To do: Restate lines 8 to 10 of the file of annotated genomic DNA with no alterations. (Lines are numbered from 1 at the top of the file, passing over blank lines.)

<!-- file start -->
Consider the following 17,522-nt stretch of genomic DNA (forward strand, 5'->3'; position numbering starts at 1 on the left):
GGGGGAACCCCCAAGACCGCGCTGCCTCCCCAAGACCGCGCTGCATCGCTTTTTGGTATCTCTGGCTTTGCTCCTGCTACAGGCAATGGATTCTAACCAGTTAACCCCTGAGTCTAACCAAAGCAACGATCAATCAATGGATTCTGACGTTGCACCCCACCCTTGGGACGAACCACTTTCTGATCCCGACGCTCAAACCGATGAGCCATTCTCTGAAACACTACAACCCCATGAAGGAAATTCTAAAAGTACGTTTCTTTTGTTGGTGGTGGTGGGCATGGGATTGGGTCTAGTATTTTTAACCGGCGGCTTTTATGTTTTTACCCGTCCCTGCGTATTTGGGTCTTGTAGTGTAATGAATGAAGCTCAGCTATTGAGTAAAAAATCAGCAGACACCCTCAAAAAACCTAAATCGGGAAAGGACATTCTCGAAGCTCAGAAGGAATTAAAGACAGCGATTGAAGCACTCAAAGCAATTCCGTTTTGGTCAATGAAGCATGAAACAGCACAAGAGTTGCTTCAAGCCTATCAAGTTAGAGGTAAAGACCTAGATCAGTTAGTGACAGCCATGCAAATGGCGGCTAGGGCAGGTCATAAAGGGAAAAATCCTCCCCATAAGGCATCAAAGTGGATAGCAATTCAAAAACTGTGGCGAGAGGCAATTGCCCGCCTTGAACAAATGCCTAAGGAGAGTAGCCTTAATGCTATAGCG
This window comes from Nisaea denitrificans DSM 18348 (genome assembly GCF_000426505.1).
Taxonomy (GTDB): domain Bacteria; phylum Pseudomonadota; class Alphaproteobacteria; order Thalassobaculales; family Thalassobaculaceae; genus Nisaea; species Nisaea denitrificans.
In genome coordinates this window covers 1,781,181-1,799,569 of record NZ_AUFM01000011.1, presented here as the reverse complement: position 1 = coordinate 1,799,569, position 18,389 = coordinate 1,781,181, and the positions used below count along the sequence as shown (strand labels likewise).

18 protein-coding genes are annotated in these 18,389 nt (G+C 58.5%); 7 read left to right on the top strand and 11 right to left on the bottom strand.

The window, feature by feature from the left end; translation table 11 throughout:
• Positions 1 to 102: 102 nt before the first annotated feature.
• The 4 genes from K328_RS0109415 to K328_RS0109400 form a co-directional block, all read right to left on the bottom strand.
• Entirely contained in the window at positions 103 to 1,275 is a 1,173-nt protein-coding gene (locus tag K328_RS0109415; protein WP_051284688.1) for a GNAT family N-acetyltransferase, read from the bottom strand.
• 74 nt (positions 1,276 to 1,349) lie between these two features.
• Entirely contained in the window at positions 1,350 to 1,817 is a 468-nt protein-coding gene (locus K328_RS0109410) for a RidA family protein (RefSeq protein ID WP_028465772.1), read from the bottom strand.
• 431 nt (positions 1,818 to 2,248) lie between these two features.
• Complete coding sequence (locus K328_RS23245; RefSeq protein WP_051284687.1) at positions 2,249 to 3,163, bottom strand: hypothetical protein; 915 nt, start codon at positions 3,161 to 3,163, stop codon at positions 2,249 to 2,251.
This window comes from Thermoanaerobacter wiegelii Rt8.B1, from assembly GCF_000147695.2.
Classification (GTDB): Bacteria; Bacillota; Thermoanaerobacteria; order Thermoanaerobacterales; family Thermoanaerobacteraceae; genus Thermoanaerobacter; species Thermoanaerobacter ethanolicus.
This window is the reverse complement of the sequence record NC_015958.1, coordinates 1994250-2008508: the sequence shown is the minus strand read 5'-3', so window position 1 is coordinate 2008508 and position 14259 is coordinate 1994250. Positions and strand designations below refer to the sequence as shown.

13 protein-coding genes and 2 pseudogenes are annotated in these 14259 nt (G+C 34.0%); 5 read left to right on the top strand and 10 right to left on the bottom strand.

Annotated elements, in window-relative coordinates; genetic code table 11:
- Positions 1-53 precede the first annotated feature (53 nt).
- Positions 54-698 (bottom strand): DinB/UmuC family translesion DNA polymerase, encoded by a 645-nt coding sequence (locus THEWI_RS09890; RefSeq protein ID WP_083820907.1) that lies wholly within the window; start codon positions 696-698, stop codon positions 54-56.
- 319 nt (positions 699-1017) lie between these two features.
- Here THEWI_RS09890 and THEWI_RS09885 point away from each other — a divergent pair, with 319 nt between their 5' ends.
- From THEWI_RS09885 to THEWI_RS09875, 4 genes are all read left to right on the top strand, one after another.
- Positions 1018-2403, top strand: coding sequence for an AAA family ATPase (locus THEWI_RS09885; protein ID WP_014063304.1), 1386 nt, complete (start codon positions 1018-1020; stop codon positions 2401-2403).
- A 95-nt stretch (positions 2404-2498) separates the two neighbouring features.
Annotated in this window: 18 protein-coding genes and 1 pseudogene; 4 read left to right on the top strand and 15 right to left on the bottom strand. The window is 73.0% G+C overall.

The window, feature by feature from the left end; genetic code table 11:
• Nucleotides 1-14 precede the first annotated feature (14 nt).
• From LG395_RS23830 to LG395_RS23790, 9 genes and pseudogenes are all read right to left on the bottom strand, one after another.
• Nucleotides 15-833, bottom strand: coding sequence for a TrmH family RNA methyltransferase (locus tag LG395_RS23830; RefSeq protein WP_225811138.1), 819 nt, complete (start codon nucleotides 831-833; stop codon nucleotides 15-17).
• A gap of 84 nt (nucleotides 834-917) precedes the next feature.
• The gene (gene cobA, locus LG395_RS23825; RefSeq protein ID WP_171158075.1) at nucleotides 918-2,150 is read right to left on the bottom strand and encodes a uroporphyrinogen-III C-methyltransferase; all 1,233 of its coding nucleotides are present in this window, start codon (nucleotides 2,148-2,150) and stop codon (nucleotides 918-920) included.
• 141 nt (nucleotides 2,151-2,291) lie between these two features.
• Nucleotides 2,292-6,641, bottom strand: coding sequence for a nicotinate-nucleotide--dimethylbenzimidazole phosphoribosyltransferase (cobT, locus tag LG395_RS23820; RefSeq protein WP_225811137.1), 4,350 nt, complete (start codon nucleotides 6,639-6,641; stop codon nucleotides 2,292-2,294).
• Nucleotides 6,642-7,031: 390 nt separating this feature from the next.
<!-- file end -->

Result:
• Positions 1 to 102: 102 nt before the first annotated feature.
• The 4 genes from K328_RS0109415 to K328_RS0109400 form a co-directional block, all read right to left on the bottom strand.
• Entirely contained in the window at positions 103 to 1,275 is a 1,173-nt protein-coding gene (locus tag K328_RS0109415; protein WP_051284688.1) for a GNAT family N-acetyltransferase, read from the bottom strand.